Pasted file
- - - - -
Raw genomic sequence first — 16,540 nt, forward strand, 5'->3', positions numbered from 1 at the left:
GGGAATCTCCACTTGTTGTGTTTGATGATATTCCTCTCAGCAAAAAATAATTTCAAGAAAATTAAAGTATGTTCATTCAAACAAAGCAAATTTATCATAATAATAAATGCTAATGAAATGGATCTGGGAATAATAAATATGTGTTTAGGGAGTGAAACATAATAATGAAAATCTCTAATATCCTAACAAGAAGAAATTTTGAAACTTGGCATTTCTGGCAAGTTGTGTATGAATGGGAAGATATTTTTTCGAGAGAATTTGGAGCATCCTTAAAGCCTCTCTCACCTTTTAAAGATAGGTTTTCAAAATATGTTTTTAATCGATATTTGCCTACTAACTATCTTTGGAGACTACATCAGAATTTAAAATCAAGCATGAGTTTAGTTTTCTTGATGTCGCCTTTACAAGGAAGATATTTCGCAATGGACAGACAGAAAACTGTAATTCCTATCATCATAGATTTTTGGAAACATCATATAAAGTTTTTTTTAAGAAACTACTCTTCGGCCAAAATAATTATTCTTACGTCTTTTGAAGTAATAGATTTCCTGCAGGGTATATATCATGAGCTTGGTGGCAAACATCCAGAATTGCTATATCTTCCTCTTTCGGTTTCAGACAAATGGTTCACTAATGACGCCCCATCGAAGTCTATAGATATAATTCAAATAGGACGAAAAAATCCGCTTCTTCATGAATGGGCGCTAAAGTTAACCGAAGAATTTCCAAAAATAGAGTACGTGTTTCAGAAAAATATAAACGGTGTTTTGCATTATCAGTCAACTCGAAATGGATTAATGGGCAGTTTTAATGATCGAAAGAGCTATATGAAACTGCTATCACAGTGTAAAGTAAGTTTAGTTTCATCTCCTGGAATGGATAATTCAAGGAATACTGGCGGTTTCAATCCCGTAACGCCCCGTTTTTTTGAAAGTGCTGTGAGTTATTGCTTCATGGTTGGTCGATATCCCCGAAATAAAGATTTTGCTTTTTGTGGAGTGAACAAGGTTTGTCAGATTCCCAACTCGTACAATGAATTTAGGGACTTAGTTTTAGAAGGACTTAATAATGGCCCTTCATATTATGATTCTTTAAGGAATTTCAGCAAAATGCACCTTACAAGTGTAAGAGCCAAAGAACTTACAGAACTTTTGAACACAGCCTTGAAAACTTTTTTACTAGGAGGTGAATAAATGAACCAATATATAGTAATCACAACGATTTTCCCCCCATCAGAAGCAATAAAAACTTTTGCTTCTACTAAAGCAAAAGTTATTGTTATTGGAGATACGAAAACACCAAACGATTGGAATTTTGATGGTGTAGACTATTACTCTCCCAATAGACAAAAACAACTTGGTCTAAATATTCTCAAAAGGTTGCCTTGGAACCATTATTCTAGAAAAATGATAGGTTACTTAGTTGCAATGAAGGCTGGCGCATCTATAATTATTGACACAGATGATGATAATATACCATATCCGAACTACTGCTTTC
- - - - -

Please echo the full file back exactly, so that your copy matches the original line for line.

Raw genomic sequence first — 16,540 nt, forward strand, 5'->3', positions numbered from 1 at the left:
GGGAATCTCCACTTGTTGTGTTTGATGATATTCCTCTCAGCAAAAAATAATTTCAAGAAAATTAAAGTATGTTCATTCAAACAAAGCAAATTTATCATAATAATAAATGCTAATGAAATGGATCTGGGAATAATAAATATGTGTTTAGGGAGTGAAACATAATAATGAAAATCTCTAATATCCTAACAAGAAGAAATTTTGAAACTTGGCATTTCTGGCAAGTTGTGTATGAATGGGAAGATATTTTTTCGAGAGAATTTGGAGCATCCTTAAAGCCTCTCTCACCTTTTAAAGATAGGTTTTCAAAATATGTTTTTAATCGATATTTGCCTACTAACTATCTTTGGAGACTACATCAGAATTTAAAATCAAGCATGAGTTTAGTTTTCTTGATGTCGCCTTTACAAGGAAGATATTTCGCAATGGACAGACAGAAAACTGTAATTCCTATCATCATAGATTTTTGGAAACATCATATAAAGTTTTTTTTAAGAAACTACTCTTCGGCCAAAATAATTATTCTTACGTCTTTTGAAGTAATAGATTTCCTGCAGGGTATATATCATGAGCTTGGTGGCAAACATCCAGAATTGCTATATCTTCCTCTTTCGGTTTCAGACAAATGGTTCACTAATGACGCCCCATCGAAGTCTATAGATATAATTCAAATAGGACGAAAAAATCCGCTTCTTCATGAATGGGCGCTAAAGTTAACCGAAGAATTTCCAAAAATAGAGTACGTGTTTCAGAAAAATATAAACGGTGTTTTGCATTATCAGTCAACTCGAAATGGATTAATGGGCAGTTTTAATGATCGAAAGAGCTATATGAAACTGCTATCACAGTGTAAAGTAAGTTTAGTTTCATCTCCTGGAATGGATAATTCAAGGAATACTGGCGGTTTCAATCCCGTAACGCCCCGTTTTTTTGAAAGTGCTGTGAGTTATTGCTTCATGGTTGGTCGATATCCCCGAAATAAAGATTTTGCTTTTTGTGGAGTGAACAAGGTTTGTCAGATTCCCAACTCGTACAATGAATTTAGGGACTTAGTTTTAGAAGGACTTAATAATGGCCCTTCATATTATGATTCTTTAAGGAATTTCAGCAAAATGCACCTTACAAGTGTAAGAGCCAAAGAACTTACAGAACTTTTGAACACAGCCTTGAAAACTTTTTTACTAGGAGGTGAATAAATGAACCAATATATAGTAATCACAACGATTTTCCCCCCATCAGAAGCAATAAAAACTTTTGCTTCTACTAAAGCAAAAGTTATTGTTATTGGAGATACGAAAACACCAAACGATTGGAATTTTGATGGTGTAGACTATTACTCTCCCAATAGACAAAAACAACTTGGTCTAAATATTCTCAAAAGGTTGCCTTGGAACCATTATTCTAGAAAAATGATAGGTTACTTAGTTGCAATGAAGGCTGGCGCATCTATAATTATTGACACAGATGATGATAATATACCATATCCGAACTACTGCTTTC